From the church, the venerable Diedrich proceeded in his researches up the Hollow. The genius of the place seemed to hail its future historian. All nature was alive with gratulation. The quail whistled a greeting from the corn-field; the robin carolled a song of praise from the orchard; the loquacious cat-bird flew from bush to bush, with restless wing, proclaiming his approach in every variety of note, and anon would whisk about, and perk inquisitively into his face, as if to get a knowledge of his physiognomy; the wood-pecker, also, tapped a tattoo on the hollow apple-tree, and then peered knowingly round the trunk, to see how the great Diedrich relished his salutation; while the ground-squirrel scampered along the fence, and occasionally whisked his tail over his head, by way of a huzza!
The worthy Diedrich pursued his researches in the valley with characteristic devotion; entering familiarly into the various cottages, and gossipping with the simple folk, in the style of their own simplicity. I confess my heart yearned with admiration, to see so great a man, in his eager quest after knowledge, humbly demeaning himself to curry favor with the humblest; sitting patiently on a three-legged stool, patting the children, and taking a purring grimalkin on his lap, while he conciliated the good will of the old Dutch housewife, and drew from her long ghost stories, spun out to the humming accompaniment of her wheel.
His greatest treasure of historic lore, however, was discovered in an old goblin-looking mill, situated among rocks and water-falls, with clanking wheels, and rushing streams, and all kinds of uncouth noises. A horse-shoe, nailed to the door to keep off witches and evil spirits, showed that this mill was subject to awful visitations. As we approached it, an old negro thrust his head, all dabbled with flour, out of a hole above the water-wheel, and grinned, and rolled his eyes, and looked like the very hobgoblin of the place. The illustrious Diedrich fixed upon him, at once, as the very one to give him that invaluable kind of information, never to be acquired from books. He beckoned him from his nest, sat with him by the hour on a broken mill-stone, by the side of the waterfall, heedless of the noise of the water, and the clatter of the mill; and I verily believe it was to his conference with his African sage, and the precious revelations of the good dame of the spinning wheel, that we are indebted for the surprising though true history of Ichabod Crane and the headless horseman, which has since astounded and edified the world.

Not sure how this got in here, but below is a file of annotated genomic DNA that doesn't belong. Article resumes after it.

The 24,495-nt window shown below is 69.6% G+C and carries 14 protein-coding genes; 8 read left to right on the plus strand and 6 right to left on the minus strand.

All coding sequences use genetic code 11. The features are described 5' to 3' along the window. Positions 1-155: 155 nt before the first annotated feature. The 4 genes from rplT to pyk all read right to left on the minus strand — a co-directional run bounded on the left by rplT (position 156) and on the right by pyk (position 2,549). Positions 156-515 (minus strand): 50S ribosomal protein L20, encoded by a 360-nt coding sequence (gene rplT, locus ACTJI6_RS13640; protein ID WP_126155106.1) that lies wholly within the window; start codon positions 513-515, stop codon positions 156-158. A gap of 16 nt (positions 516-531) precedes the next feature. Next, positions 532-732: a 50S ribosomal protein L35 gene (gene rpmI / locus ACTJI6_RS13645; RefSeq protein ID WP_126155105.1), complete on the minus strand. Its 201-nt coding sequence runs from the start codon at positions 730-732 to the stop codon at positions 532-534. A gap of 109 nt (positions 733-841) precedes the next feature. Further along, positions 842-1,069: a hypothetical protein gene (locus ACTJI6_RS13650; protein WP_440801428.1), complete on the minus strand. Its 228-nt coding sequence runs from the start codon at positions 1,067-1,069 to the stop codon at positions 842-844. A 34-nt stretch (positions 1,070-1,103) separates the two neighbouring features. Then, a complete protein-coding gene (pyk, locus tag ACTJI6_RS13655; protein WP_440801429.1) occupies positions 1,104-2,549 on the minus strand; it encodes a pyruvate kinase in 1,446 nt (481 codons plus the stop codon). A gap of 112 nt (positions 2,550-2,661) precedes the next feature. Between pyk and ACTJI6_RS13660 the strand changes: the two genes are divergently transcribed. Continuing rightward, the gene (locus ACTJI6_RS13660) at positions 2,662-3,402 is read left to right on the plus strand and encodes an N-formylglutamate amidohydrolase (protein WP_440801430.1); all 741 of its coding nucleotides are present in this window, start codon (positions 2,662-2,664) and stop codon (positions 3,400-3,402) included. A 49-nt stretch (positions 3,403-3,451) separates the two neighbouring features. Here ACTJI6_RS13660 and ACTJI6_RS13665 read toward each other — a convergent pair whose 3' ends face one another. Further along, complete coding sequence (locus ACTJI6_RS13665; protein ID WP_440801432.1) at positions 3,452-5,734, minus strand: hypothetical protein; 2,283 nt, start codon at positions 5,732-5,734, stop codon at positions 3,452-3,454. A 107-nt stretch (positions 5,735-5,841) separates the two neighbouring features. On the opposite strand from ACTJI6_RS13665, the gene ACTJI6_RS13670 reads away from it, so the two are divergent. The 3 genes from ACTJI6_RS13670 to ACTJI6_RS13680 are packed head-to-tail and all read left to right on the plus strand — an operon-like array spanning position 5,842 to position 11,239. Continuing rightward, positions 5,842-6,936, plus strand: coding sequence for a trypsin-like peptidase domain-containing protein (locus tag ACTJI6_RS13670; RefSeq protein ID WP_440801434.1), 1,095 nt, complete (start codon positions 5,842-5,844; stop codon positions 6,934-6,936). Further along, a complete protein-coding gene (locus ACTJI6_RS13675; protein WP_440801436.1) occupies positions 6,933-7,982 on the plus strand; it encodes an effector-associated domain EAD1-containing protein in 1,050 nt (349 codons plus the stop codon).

But I have said enough of the good old times of my youthful days; let me speak of the Hollow as I found it, after an absence of many years, when it was kindly given me once more to revisit the haunts of my boyhood. It was a genial day, as I approached that fated region. The warm sunshine was tempered by a slight haze, so as to give a dreamy effect to the landscape. Not a breath of air shook the foliage. The broad Tappan Sea was without a ripple, and the sloops, with drooping sails, slept on its glassy bosom. Columns of smoke, from burning brush-wood, rose lazily from the folds of the hills, on the opposite side of the river, and slowly expanded in mid air. The distant lowing of a cow, or the noontide crowing of a cock, coming faintly to the ear, seemed to illustrate, rather than disturb, the drowsy quiet of the scene.
I entered the Hollow with a beating heart. Contrary to my apprehensions, I found it but little changed. The march of intellect, which had made such rapid strides along every river and highway, had not yet, apparently, turned down into this favored valley. Perhaps the wizard spell of ancient days still reigned over the place, binding up the faculties of the inhabitants in happy contentment with things as they had been handed down to them from yore. There were the same little farms and farm-houses, with their old hats for the house-keeping wren; their stone wells, moss-covered buckets, and long balancing poles. There were the same little rills, whimpering down to pay their tributes to the Pocantico; while that wizard stream still kept on its course, as of old, through solemn woodlands and fresh green meadows: nor were there wanting joyous holiday boys, to loiter along its banks, as I had done; throw their pin-hooks in the stream, or launch their mimic barks. I watched them with a kind of melancholy pleasure, wondering whether they were under the same spell of the fancy, that once rendered this valley a fairy land to me. Alas! alas! to me every thing now stood revealed in its simple reality. The echoes no longer answered with wizard tongues; the dream of youth was at an end; the spell of Sleepy Hollow was broken!
I sought the ancient church, on the following Sunday. There is stood, on its green bank, among the trees; the Pocantico swept by it in a deep dark stream, where I had so often angled; there expanded the mill-pond, as of old, with the cows under the willows on its margin, knee-deep in water, chewing the cud, and lashing the flies from their sides with their tails. The hand of improvement, however, had been busy with the venerable pile. The pulpit, fabricated in Holland, had been superseded by one of modern construction, and the front of the semi-Gothic edifice was decorated by a semi-Grecian portico. Fortunately, the two weather-cocks remained undisturbed on their perches, at each end of the church, and still kept up a diametrical opposition to each other, on all points of windy doctrine.